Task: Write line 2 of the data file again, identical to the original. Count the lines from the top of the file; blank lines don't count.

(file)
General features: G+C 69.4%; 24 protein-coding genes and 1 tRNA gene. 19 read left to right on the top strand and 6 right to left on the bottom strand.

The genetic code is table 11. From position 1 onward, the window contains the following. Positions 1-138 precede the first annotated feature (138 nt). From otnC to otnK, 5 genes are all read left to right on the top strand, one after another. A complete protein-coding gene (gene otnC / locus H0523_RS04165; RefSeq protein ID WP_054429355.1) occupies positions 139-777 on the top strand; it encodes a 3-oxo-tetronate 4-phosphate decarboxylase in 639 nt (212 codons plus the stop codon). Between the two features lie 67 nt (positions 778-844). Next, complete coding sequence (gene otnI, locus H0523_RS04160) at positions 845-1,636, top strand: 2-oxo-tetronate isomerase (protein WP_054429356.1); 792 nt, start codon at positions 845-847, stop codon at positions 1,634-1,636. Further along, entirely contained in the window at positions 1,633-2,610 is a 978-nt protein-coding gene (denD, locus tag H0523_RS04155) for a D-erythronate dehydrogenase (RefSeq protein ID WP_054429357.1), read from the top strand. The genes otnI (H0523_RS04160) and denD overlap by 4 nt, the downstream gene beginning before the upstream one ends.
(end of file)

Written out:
The genetic code is table 11. From position 1 onward, the window contains the following. Positions 1-138 precede the first annotated feature (138 nt). From otnC to otnK, 5 genes are all read left to right on the top strand, one after another. A complete protein-coding gene (gene otnC / locus H0523_RS04165; RefSeq protein ID WP_054429355.1) occupies positions 139-777 on the top strand; it encodes a 3-oxo-tetronate 4-phosphate decarboxylase in 639 nt (212 codons plus the stop codon). Between the two features lie 67 nt (positions 778-844). Next, complete coding sequence (gene otnI, locus H0523_RS04160) at positions 845-1,636, top strand: 2-oxo-tetronate isomerase (protein WP_054429356.1); 792 nt, start codon at positions 845-847, stop codon at positions 1,634-1,636. Further along, entirely contained in the window at positions 1,633-2,610 is a 978-nt protein-coding gene (denD, locus tag H0523_RS04155) for a D-erythronate dehydrogenase (RefSeq protein ID WP_054429357.1), read from the top strand. The genes otnI (H0523_RS04160) and denD overlap by 4 nt, the downstream gene beginning before the upstream one ends.